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Copyright © 2006 Pearson Addison-Wesley. All rights reserved. Lecture 24 Supplement (Chapter 16)
Copyright © 2006 Pearson Addison-Wesley. All rights reserved. 24S-2 Example: Production Functions Note: the French firm panel is balanced. A balanced panel includes observations for every firm in every time period. An unbalanced panel would include firms that entered or exited the data in the middle of the period. For example, a firm might exit the data because it went out of business.
Copyright © 2006 Pearson Addison-Wesley. All rights reserved. 24S-3 Example: Production Functions (cont.) Some data sets are naturally balanced. Some researchers choose to balance their panels artificially by discarding firms that are not present in every time period. This procedure is inefficient: it discards useful data. Much worse, artificially balancing panels can introduce severe biases.
Copyright © 2006 Pearson Addison-Wesley. All rights reserved. 24S-4 Example: Production Functions (cont.) Firms that are more productive (for unobserved reasons) are more likely to stay in business. Such firms also tend to enjoy higher marginal benefits from capital, so they choose to invest in higher capital levels. Unobserved productivity leads to omitted variables bias.
Copyright © 2006 Pearson Addison-Wesley. All rights reserved. 24S-5 Example: Production Functions (cont.) When we artificially balance a panel, we select firms that are particularly productive (and that tend to have higher capital levels). This sample selection bias can greatly exacerbate the omitted variables bias, depending on how much entry and exit is occurring during the period.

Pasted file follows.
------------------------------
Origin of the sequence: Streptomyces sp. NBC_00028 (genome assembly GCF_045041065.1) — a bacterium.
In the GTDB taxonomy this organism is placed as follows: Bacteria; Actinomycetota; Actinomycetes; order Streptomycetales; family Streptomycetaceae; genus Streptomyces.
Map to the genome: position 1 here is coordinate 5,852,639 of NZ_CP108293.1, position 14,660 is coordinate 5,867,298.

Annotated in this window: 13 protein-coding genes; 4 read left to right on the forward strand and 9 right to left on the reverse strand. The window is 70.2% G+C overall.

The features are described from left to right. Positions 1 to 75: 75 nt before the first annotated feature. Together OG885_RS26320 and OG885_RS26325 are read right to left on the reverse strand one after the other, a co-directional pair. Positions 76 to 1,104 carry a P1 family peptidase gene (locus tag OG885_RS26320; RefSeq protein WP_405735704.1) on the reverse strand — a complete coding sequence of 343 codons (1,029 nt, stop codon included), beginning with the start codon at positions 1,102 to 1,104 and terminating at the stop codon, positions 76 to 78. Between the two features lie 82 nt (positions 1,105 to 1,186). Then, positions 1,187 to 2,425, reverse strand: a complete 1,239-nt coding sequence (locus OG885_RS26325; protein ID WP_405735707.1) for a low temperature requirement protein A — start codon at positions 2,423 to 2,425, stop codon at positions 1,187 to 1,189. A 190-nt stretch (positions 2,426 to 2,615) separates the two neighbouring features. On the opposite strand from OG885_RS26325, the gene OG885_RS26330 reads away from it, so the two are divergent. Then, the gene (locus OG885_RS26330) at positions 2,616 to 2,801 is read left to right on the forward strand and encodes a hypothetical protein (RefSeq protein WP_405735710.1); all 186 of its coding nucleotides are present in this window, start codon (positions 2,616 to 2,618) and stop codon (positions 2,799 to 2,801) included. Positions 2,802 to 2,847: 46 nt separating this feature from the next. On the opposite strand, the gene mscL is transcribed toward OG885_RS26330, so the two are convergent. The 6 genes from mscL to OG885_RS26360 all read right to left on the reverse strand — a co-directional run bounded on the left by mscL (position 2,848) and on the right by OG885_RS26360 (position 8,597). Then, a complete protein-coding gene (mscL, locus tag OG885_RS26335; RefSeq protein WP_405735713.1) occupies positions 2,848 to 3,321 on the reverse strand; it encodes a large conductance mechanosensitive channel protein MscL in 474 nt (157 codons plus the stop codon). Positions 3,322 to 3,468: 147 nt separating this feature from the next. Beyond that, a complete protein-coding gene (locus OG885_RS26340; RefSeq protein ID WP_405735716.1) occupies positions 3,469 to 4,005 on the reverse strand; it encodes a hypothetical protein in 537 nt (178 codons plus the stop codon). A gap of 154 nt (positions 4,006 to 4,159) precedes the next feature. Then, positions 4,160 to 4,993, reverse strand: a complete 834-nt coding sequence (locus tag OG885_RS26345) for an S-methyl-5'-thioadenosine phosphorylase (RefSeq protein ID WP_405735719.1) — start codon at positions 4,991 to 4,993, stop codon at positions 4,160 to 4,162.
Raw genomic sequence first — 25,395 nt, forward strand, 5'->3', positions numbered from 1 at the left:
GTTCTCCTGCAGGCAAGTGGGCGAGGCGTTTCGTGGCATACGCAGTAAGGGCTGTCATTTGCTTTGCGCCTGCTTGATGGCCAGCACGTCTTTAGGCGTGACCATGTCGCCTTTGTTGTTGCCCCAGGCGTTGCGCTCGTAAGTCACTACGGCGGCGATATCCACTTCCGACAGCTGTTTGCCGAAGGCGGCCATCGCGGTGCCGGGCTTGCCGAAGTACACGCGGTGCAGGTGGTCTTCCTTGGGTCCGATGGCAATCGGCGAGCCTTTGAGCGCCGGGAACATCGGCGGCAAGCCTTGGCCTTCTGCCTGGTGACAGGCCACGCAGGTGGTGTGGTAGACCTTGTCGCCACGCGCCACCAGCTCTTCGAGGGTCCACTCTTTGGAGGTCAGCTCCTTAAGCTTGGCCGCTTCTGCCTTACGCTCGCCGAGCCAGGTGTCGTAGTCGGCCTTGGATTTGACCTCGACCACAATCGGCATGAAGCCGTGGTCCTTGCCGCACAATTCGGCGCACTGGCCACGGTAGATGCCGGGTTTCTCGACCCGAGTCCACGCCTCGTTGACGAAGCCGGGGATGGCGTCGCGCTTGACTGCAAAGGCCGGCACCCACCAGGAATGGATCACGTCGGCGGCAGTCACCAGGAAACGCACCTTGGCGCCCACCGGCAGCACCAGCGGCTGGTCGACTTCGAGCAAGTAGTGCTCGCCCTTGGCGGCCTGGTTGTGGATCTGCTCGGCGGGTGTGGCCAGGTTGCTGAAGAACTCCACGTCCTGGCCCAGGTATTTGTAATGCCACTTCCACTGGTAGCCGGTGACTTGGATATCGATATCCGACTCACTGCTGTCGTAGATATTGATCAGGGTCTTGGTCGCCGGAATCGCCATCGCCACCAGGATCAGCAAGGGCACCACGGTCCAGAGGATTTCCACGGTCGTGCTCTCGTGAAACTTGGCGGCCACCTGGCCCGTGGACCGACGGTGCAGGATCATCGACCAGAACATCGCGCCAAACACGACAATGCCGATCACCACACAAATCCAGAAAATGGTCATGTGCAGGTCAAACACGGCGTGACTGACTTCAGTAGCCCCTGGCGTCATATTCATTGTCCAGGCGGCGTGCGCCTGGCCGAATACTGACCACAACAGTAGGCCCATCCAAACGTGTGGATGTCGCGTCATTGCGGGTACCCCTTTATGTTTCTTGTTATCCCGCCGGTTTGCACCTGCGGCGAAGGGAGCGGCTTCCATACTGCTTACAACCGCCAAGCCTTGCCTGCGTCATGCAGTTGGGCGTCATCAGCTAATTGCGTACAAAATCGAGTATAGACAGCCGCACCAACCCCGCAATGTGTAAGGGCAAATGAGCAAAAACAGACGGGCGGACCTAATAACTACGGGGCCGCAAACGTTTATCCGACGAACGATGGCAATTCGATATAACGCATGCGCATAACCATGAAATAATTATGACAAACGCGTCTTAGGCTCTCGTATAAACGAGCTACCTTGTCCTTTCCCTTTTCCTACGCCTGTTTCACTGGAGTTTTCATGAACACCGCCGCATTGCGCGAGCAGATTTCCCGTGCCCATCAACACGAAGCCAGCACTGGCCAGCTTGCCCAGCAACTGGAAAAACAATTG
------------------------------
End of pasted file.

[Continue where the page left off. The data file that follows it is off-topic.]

Copyright © 2006 Pearson Addison-Wesley. All rights reserved. 24S-6 Example: Production Functions (cont.) Olley and Pakes (Econometrica 1996) examined US telecommunications equipment manufacturers from 1974–1987. In this period there was a great deal of entry and exit. The balanced panel has 896 observations. The unbalanced panel has 2,592 observations.
Copyright © 2006 Pearson Addison-Wesley. All rights reserved. 24S-7 Example: Production Functions (cont.) Olley and Pakes compare the estimated coefficient on capital when they: 1.Use fixed effects on a balanced panel, 2.Use FE on the full dataset, and 3.Use advanced techniques to estimate the unobserved productivity and control for it. Balanced Panel FE: Full Data FE: No-OVB: to 0.355
Copyright © 2006 Pearson Addison-Wesley. All rights reserved. 24S-8 Example: Production Functions (cont.) The balanced panel creates a large bias. Simply moving from a balanced panel to an unbalanced panel doubles the estimated capital coefficient. However, unobserved productivity that varies over time (and is thus not controlled by fixed effects) continue to bias the estimate in this sample. Eliminating OVB doubles the estimate.
Copyright © 2006 Pearson Addison-Wesley. All rights reserved. Lecture 23 Supplement: Local Average Treatment Effects (Chapter 15.5)